How Chef Brooke Williamson Balances Work, Family, and Food

Brooke Williamson may be running multiple restaurants, a culinary boutique, and a household, but the Los Angeles-based chef is still making time for sit-down dinners with her family and weekend hangouts on the beach.

Of course, it isn't always easy. Williamson and her husband, Chef Nick Roberts, opened their first gastropub, Hudson House, in 2009, and a second gastropub, Tripel, in 2011. Their newest business, Playa Provisions, is a four-in-one market space and eatery that offers ice cream, a breakfast, lunch, and dinner counter, a whiskey bar, and a high-end dining space. After coming in as the runner-up of Top Chef season 10, Williamson has also become a top celebrity chef.

If this sounds like quite the whirlwind, that's because it is. By age 6, Williamson knew she wanted to be a chef. Today, she's still driven to leave her mark on the culinary world—but not at the expense of her family. Here, she shares her lessons on striking a balance between being a chef, business owner, and mother.

Pick Your Priorities

Williams and Roberts share the same vision for what they want their lives to look like. That's important, because when you know what you want, you can start going after it—and focus less on the other stuff. "We both have the same goals, and part of that is being happy and enjoying life," Williamson says.

Let Go of Perfection

You can't always have—or do—it all, and that's okay! "Sometimes I feel like I'm crushing it, and then sometimes I feel like everything I do is, like, 60 percent," Williamson says. When you accept that not everything will get done, you're less likely to get stressed out over it.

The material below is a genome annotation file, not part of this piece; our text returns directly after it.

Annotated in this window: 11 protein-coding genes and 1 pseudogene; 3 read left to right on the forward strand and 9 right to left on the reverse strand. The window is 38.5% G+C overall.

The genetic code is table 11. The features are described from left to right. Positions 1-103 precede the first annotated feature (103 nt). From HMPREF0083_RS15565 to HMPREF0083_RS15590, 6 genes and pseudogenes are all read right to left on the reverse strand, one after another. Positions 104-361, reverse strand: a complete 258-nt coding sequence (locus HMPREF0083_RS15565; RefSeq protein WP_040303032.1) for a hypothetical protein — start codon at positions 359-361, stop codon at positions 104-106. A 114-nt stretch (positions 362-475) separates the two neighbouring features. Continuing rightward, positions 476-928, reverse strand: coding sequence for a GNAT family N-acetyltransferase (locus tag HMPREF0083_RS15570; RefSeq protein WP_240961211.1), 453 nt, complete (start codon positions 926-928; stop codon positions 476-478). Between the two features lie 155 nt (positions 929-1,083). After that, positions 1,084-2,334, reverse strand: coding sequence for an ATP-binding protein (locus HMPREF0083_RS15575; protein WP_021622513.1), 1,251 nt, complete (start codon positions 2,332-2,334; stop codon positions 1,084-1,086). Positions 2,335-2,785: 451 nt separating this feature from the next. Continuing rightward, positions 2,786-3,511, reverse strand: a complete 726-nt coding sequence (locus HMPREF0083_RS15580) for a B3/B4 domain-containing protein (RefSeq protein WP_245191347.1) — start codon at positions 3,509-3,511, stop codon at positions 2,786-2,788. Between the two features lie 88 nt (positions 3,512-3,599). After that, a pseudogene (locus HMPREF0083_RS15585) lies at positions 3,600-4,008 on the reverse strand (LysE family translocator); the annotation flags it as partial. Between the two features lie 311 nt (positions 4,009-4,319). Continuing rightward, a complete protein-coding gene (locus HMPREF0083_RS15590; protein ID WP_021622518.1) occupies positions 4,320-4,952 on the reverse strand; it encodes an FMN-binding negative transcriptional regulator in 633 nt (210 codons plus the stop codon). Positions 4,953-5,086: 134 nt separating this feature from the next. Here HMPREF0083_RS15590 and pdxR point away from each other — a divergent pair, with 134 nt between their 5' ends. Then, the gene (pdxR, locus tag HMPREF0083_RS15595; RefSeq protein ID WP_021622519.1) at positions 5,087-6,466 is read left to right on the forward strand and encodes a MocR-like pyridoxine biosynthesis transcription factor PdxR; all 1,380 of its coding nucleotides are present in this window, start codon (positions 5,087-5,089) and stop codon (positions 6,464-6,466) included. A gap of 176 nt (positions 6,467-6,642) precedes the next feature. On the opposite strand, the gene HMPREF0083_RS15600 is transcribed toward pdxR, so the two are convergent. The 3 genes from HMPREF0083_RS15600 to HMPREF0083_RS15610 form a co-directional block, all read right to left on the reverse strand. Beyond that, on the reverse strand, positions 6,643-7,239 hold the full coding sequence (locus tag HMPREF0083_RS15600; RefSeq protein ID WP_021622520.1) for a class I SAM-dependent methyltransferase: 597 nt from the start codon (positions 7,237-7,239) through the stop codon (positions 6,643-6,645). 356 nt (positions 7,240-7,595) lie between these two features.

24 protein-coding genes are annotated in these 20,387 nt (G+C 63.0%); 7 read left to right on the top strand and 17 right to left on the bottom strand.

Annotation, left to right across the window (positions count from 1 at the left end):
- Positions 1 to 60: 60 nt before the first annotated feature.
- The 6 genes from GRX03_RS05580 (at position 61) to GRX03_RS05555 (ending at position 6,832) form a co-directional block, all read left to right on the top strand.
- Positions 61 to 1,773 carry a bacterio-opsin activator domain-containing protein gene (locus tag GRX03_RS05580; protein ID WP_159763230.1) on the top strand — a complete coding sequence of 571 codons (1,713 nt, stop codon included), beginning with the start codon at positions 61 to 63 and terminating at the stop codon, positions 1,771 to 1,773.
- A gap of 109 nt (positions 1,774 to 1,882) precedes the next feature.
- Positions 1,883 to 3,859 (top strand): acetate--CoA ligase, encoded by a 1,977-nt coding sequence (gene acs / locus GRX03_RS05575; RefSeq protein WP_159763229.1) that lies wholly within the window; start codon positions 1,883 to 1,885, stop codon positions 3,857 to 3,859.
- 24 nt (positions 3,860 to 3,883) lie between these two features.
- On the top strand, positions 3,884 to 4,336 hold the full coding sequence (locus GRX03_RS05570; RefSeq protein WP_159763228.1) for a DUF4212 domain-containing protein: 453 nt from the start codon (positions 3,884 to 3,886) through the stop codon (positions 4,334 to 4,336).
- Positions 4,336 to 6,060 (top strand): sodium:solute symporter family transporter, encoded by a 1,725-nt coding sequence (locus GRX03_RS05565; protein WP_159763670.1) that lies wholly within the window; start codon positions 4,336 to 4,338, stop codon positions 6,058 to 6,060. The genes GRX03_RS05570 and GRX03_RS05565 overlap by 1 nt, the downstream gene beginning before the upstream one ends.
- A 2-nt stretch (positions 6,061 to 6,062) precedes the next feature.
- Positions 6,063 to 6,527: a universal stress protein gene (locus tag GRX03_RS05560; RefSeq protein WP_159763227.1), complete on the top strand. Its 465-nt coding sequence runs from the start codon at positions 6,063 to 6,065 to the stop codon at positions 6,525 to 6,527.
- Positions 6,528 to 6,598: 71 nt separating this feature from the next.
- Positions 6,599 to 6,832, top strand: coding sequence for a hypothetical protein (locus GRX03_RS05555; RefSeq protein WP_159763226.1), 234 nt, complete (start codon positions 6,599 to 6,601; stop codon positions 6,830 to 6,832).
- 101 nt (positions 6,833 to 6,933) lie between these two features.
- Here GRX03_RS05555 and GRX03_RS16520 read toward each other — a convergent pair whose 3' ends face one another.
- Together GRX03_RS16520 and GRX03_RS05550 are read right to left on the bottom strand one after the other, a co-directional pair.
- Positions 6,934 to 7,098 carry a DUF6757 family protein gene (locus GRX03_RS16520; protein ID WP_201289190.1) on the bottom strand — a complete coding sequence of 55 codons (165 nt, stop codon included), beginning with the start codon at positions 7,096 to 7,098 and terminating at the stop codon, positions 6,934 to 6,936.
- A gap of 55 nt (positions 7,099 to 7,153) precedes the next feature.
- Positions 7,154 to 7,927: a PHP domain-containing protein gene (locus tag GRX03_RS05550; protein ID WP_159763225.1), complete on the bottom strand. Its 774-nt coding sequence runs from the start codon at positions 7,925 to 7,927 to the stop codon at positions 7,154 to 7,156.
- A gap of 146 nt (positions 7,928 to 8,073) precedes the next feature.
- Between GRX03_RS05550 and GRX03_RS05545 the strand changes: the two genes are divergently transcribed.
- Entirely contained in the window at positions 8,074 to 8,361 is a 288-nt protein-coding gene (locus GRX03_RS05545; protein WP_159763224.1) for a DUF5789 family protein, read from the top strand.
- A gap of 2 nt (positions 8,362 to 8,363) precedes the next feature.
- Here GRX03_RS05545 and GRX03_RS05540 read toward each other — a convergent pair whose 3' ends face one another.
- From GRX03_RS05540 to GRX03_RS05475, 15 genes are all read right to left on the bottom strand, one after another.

Tag-Team It at Home

When it comes to taking care of their son Hudson, Williamson and Roberts are all about parenting as equals. At the same time, they're okay when one person has to step it up. Since Williamson started doing Top Chef and spending more time traveling, Roberts has picked up the slack at home.

Keep Meals Simple

Reconnecting with everyone at dinner doesn't require an elaborate meal. "I do a lot of one-pot meals because I hate doing the dishes," Williamson says. Often, she'll make soups, stews, or hearty dishes like turkey mushroom Bolognese. Since Hudson isn't a fan of whole tomatoes or herbs, she'll use a blender to puree them into a fine sauce. That way, she ends up with one meal that everyone will eat.

Schedule Solo Time

Working out helps Williamson feel her best, which means she can be her best with her family and her employees. "I know I can't maintain sanity without exercise, and that's how I clear my head," she says. Even though she doesn't have time for a sweat session every day, she plans morning workouts as often as she can.

Let Work and Family Blend Together

Keeping work at work and home at home isn't always realistic. Instead of trying to fight it, embrace it. Sometimes, Hudson comes with Williamson to one of the restaurants and spends time learning the tricks of the trade. "He'll be in the kitchen with the sous chef peeling shrimp, or hanging out with one of the general managers," she says.

Surround Yourself with Good People

Williamson knows that a boss or business owner is only as strong as their staff, so she makes employee well-being a priority. "Keeping our staff inspired and feeling like they're important is number one for making people feel valuable," she says.

Don't Try to Please Everyone

Williamson is unapologetic about the fact that she is who she is. "I put myself out there 100 percent, and if you enjoy what I do or who I am, then great. If not, perhaps my food isn't the food you should be eating, or I'm not the friend for you," she says. While she states her stance matter-of-factly, sticking to her values helps her stay focused and improves her customers' experience. Aiming to please everyone is a common pitfall in the restaurant industry, and it's only when you own who you are and what your restaurant stands for that you'll see success.